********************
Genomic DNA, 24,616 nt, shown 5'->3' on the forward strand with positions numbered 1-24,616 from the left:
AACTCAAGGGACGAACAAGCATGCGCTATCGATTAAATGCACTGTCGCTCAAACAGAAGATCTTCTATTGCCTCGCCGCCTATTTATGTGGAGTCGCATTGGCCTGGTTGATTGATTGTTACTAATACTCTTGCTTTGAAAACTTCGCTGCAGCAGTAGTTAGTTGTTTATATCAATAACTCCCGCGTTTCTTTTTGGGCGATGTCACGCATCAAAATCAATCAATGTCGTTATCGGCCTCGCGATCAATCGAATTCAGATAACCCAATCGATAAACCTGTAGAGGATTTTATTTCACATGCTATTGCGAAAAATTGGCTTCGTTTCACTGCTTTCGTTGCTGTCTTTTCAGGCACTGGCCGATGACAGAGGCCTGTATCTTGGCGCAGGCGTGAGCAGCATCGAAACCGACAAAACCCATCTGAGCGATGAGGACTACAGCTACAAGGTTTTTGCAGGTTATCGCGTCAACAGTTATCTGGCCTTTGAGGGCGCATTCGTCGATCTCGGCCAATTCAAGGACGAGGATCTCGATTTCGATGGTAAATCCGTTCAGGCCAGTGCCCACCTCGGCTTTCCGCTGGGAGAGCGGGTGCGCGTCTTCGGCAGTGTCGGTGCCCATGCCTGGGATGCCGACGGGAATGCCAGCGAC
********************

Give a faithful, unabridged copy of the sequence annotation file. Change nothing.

Genomic DNA, 24,616 nt, shown 5'->3' on the forward strand with positions numbered 1-24,616 from the left:
AACTCAAGGGACGAACAAGCATGCGCTATCGATTAAATGCACTGTCGCTCAAACAGAAGATCTTCTATTGCCTCGCCGCCTATTTATGTGGAGTCGCATTGGCCTGGTTGATTGATTGTTACTAATACTCTTGCTTTGAAAACTTCGCTGCAGCAGTAGTTAGTTGTTTATATCAATAACTCCCGCGTTTCTTTTTGGGCGATGTCACGCATCAAAATCAATCAATGTCGTTATCGGCCTCGCGATCAATCGAATTCAGATAACCCAATCGATAAACCTGTAGAGGATTTTATTTCACATGCTATTGCGAAAAATTGGCTTCGTTTCACTGCTTTCGTTGCTGTCTTTTCAGGCACTGGCCGATGACAGAGGCCTGTATCTTGGCGCAGGCGTGAGCAGCATCGAAACCGACAAAACCCATCTGAGCGATGAGGACTACAGCTACAAGGTTTTTGCAGGTTATCGCGTCAACAGTTATCTGGCCTTTGAGGGCGCATTCGTCGATCTCGGCCAATTCAAGGACGAGGATCTCGATTTCGATGGTAAATCCGTTCAGGCCAGTGCCCACCTCGGCTTTCCGCTGGGAGAGCGGGTGCGCGTCTTCGGCAGTGTCGGTGCCCATGCCTGGGATGCCGACGGGAATGCCAGCGAC